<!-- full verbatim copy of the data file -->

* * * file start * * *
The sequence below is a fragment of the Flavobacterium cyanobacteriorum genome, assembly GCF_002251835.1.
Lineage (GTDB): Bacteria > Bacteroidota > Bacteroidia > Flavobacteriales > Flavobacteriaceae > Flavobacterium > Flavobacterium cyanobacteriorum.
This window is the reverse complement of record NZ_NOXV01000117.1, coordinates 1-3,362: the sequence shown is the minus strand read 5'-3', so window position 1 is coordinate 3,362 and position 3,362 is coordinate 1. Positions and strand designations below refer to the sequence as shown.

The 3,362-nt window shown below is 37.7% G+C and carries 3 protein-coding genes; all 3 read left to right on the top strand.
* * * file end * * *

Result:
The sequence below is a fragment of the Flavobacterium cyanobacteriorum genome, assembly GCF_002251835.1.
Lineage (GTDB): Bacteria > Bacteroidota > Bacteroidia > Flavobacteriales > Flavobacteriaceae > Flavobacterium > Flavobacterium cyanobacteriorum.
This window is the reverse complement of record NZ_NOXV01000117.1, coordinates 1-3,362: the sequence shown is the minus strand read 5'-3', so window position 1 is coordinate 3,362 and position 3,362 is coordinate 1. Positions and strand designations below refer to the sequence as shown.

The 3,362-nt window shown below is 37.7% G+C and carries 3 protein-coding genes; all 3 read left to right on the top strand.